Terry McMillan's 1996 book, "How Stella Got Her Groove Back" is a versatile novel, touching on qualities from many different best-seller genres. Though art critics seemed dismayed with McMillan's third story, sales figures for both the novel and the movie indicate that audiences seemed to enjoy "Stella." In 368 pages, McMillan manages to mesh the typical vacation and romance novels with a work of fiction by an African American female, all while riding on the coattails of her previous best-seller "Waiting to Exhale." She intertwines fact and fantasy, detailing a love affair that is almost entirely autobiographical. Furthermore, for those who have no interest in reading, the movie version of "How Stella Got Her Groove Back" was sure to please anyone who missed the book. The resulting mixed genre is a best-selling mass-market success, with qualities that entertain some readers and displease others.
Genre One: "Follow-Up Best-Seller"
One possible genre for "How Stella Got Her Groove Back" can be described as the "Follow-Up Best Seller." Though "Stella" followed four years after the publication of "Waiting to Exhale" the success of McMillan's second novel was fresh in the minds of McMillan readers. According to a UVA Best-Sellers Database entry by Preethy George, Bowker's Annual revealed that 663,333 copies sold of the hardback first edition before May 1992. The Pocket Book Paperback of "Waiting to Exhale" sold around 2.5 million copies. After 38 weeks on the New York Times Bestseller list Waiting to Exhale was clearly a success. (7)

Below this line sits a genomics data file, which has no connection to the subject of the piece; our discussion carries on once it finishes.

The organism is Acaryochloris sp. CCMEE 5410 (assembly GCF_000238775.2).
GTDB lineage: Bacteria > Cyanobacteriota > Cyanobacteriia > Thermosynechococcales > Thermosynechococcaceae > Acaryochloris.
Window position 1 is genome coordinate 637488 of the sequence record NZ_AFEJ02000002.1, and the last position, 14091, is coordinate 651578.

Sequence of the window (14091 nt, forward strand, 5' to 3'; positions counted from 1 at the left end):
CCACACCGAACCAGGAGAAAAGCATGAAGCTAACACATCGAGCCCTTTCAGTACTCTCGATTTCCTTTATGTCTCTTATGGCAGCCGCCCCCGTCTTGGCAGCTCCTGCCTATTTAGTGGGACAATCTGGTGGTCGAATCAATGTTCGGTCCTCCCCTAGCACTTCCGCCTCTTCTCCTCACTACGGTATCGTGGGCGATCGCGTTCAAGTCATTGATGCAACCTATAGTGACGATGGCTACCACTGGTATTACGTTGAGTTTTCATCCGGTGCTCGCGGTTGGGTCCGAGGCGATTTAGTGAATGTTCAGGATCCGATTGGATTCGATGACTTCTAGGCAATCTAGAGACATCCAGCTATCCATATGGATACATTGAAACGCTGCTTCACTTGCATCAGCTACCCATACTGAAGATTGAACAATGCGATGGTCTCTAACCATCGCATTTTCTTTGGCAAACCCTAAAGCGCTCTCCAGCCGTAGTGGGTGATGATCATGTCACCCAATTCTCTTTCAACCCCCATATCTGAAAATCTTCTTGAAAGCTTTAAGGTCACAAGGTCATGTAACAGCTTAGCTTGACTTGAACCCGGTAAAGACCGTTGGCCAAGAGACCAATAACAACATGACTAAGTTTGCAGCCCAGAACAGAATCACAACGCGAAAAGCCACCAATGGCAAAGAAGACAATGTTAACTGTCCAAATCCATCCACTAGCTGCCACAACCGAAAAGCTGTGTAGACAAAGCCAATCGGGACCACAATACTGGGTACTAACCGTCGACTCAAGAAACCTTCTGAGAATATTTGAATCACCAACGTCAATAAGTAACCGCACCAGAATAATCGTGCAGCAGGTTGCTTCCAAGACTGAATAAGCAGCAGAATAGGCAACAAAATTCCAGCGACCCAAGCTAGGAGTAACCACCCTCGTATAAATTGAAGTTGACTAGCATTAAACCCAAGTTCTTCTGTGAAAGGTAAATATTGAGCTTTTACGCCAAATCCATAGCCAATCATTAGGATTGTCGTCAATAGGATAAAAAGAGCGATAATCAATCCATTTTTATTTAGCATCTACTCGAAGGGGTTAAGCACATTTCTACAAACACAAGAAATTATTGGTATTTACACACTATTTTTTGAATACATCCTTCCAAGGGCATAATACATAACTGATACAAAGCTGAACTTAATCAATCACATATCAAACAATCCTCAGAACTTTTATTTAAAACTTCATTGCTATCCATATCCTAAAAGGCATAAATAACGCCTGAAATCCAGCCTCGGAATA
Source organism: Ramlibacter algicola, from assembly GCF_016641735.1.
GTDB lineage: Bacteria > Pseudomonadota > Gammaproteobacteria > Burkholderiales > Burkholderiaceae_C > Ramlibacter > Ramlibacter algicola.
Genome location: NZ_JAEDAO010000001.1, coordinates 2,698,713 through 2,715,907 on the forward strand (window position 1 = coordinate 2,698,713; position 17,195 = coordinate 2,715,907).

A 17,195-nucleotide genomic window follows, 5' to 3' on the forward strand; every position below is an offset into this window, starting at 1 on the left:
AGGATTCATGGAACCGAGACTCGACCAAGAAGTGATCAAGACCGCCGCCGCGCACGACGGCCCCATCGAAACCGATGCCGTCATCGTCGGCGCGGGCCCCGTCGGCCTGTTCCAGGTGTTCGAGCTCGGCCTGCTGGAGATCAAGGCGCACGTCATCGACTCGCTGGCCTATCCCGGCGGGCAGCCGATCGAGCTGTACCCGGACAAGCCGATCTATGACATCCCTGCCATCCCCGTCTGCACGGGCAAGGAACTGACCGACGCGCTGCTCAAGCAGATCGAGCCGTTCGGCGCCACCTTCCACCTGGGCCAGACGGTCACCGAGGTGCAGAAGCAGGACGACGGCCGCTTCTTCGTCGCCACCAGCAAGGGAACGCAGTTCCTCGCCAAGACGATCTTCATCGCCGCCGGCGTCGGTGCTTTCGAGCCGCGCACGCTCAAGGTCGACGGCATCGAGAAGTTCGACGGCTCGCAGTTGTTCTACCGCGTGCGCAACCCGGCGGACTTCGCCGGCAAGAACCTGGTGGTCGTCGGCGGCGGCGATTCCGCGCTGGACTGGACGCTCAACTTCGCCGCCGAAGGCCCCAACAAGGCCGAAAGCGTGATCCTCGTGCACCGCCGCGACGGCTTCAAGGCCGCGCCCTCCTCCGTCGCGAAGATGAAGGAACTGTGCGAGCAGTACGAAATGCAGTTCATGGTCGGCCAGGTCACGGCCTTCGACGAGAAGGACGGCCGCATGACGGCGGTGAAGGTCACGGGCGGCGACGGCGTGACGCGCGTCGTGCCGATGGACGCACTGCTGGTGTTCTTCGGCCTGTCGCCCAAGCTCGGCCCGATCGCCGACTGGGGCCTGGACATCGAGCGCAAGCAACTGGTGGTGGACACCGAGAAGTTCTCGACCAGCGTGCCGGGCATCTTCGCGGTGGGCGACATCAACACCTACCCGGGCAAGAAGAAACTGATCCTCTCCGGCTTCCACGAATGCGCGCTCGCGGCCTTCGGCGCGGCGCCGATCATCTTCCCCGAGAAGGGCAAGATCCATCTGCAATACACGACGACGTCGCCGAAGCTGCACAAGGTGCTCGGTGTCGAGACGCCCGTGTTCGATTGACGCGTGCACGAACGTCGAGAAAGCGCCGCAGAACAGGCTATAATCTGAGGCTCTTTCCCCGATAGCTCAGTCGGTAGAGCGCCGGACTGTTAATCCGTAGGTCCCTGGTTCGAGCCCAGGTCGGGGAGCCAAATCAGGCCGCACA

Sales figures for "How Stella Got Her Groove Back" reflect similar success although the critics seemed to appreciate McMillan's 1996 novel less than her 1992 book. Deirdre Donahue for USA Today remarked, "The problem with the book is that there is simply too much Stella, too few other voices and too little plot other than Stella's Jamaican holiday. What made "Waiting to Exhale" such a tour de force was McMillan's ability to conjure up the lives and experiences of four very different women (5)."